Last month, when the Zimbabwe High Court sentenced to death the two murderers who brutally murdered seven-year old boy, Tapiwa Makore, for rituals in 2020, there was a sigh of relief in his family and among a groundswell of sympathisers in that country and internationally that had been traumatised by the horrific act of the convicts, Tapiwa Makore senior (the boy’s uncle) and Tafadzwa Shamba. Ironically, Tapiwa Makore senior killed his namesake, his brother’s son named after him.
Both the traditional media and social media were awash with stories and comments saying that the death sentence was an appropriate punishment for the two heartless men who killed Tapiwa and cut his body into parts after severing his head. That the killers cooked the boy’s head and took it to a traditional healer for muti purposes in Mozambique shows that some barbaric African beliefs in ritual killings still exist in some people’s sociocultural milieu in Zimbabwe.
The killers’ motive in kidnapping the boy and murdering him on that fateful day was to use their victim’s body parts for muti to boost a cabbage business. In normal senses, people may ask what connection there is between human body parts and cabbages which need sufficient manure, fertiliser and water, not human blood, to grow.
Senseless and irrational to think that their cabbage business could flourish by ritual killing. That the killers summoned the angels of death to play an oversight role as they butchered the innocent primary school boy for business purposes indicated the devils in them. For committing this dastardly and inhuman act, some have argued, these murderers deserved a worse punishment than the death penalty, if something like that exists. Others have argued that the two ritual killers must have their limbs cut off before they are finally hanged so that they can feel the pain before they die. This illustrates the depth of the contempt people have of these murderers.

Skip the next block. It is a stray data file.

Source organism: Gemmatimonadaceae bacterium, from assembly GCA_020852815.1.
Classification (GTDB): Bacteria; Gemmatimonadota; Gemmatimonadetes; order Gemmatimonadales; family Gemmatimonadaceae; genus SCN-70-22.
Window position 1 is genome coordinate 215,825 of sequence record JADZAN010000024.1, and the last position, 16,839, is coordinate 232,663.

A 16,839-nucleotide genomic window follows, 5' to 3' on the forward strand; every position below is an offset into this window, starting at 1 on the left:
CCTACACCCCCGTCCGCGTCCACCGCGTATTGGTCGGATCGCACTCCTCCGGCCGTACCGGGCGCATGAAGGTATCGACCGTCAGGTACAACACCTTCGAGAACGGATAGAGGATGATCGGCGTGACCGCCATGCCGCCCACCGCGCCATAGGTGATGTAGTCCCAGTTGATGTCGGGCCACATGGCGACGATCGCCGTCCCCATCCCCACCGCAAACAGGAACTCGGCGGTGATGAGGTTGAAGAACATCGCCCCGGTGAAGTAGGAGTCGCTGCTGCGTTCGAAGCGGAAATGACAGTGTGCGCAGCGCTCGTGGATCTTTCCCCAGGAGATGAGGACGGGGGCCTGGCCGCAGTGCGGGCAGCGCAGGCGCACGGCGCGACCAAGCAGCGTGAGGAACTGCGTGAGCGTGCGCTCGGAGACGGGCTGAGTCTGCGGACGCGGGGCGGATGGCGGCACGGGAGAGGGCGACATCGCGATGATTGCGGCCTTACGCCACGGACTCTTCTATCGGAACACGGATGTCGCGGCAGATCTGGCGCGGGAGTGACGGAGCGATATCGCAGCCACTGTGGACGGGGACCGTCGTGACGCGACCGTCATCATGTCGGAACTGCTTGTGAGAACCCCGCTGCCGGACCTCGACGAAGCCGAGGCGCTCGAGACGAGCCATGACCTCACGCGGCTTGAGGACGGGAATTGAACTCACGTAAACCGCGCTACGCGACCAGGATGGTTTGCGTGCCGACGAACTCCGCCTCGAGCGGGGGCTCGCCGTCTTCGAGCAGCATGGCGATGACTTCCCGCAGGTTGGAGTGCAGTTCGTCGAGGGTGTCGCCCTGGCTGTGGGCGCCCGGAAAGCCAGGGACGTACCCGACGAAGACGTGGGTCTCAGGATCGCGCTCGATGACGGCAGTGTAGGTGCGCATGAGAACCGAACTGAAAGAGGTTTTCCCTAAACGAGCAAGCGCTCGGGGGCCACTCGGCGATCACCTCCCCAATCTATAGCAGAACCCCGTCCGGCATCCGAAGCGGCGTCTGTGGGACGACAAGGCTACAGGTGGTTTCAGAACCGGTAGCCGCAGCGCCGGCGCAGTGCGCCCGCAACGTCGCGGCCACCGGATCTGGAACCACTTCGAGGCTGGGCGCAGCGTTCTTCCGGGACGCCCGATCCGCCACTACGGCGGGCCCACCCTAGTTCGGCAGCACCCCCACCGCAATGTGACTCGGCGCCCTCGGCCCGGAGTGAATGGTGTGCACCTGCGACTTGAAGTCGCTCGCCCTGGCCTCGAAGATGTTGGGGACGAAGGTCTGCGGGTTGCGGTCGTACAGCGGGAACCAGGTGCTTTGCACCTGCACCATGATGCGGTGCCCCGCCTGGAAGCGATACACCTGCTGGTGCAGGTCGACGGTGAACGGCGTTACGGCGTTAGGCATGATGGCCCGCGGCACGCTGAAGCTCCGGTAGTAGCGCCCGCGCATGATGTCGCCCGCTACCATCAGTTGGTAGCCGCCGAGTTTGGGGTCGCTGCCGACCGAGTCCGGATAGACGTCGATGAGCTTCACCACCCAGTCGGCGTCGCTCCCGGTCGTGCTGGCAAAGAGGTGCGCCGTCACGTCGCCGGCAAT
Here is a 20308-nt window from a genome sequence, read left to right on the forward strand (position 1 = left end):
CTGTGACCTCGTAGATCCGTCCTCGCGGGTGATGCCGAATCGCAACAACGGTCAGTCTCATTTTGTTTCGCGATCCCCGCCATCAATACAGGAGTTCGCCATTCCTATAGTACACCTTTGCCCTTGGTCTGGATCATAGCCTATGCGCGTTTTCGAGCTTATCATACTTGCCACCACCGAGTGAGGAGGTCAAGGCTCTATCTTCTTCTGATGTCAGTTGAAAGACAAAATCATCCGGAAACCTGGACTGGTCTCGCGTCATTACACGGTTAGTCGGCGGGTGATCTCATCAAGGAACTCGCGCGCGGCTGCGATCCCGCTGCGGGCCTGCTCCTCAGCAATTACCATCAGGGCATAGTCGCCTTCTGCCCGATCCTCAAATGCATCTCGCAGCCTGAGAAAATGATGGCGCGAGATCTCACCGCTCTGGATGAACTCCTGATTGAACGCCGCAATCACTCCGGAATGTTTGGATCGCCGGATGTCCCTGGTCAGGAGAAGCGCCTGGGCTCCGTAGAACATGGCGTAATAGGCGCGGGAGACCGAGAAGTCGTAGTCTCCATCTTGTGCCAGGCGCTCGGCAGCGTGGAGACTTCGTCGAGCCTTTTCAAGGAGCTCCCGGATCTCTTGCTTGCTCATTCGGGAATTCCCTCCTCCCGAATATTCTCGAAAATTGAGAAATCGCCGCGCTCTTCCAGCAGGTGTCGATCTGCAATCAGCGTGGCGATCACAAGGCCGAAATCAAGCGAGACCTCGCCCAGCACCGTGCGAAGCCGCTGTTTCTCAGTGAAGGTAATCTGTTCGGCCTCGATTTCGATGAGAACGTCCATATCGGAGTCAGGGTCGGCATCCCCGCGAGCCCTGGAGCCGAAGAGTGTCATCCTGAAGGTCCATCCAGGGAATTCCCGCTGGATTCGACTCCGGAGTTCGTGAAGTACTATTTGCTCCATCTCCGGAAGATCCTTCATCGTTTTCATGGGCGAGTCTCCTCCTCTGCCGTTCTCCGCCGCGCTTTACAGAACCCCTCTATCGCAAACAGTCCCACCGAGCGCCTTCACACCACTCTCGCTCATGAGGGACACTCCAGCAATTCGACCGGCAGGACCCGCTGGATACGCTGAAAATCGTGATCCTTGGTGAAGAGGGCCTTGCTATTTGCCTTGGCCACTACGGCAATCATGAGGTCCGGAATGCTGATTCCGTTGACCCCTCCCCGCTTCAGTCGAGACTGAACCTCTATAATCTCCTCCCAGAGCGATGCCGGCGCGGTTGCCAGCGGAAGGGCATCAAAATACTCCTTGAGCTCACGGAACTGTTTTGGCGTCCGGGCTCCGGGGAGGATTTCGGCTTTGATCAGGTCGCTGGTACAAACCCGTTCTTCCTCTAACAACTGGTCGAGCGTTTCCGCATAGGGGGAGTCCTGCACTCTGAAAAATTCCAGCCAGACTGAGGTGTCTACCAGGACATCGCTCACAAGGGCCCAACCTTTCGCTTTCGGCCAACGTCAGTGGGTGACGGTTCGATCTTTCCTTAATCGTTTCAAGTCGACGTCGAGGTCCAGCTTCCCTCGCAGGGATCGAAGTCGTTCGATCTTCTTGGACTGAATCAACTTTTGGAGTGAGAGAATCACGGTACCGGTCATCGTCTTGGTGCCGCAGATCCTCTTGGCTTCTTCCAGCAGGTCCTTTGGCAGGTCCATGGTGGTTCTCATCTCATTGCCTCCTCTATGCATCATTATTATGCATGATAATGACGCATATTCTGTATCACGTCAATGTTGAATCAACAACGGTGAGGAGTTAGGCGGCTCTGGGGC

This cold-blooded murder has led many rightful thinking people to question the sanctity and essence of human life, when a small boy can lose his life just like that to elders who should have protected him in the first place. Is life really worth living? Is life sacrosanct? Is life sacred?
These rhetorical questions come into one’s head when one hears about horrendous stories of the ritual killings of children. There are many moral verses in the Bible on what Jesus said about the care and innocence of children such as the seven-year-old Tapiwa Makore who unnecessarily had his life cut short at a tender age.
I find this verse as one of the appropriate quotes of what Jesus said about children: “If anyone causes one of these little ones - those who believe in me - to stumble, it would be better for them to have a large millstone hung around their neck and to be drowned in the depths of the sea (Matthew 18:6). This verse pronounces a death sentence to those who do bad things to innocent children. I am not a preacher, and I am not attempting to be one here. The point I am making is that, truly speaking, the chilling murder of Tapiwa Makore is a negation of what Jesus said about treatment of children.
Instead of giving him love and kindness, the brutish elders drugged the unsuspecting boy using an illicit brew before they killed him and dismembered his lifeless body. A callous act, indeed.
When I was discussing Tapiwa Makore’s fate with my colleagues recently, we concluded that we could have faced the same fate when we were young. Each of us recounted the countless times we would be sent on errands by our parents to some remote villages on our own. We oftentimes looked after livestock in the plains and forests where we could have easily become victims of murder by unscrupulous elders from our villages or strangers.
Truly, the murder of Tapiwa Makore is like fiction. It is a story best described as hell has no fire.
* Professor Jairos Kangira is a professor of English at the University of Namibia. Email address: email@example.com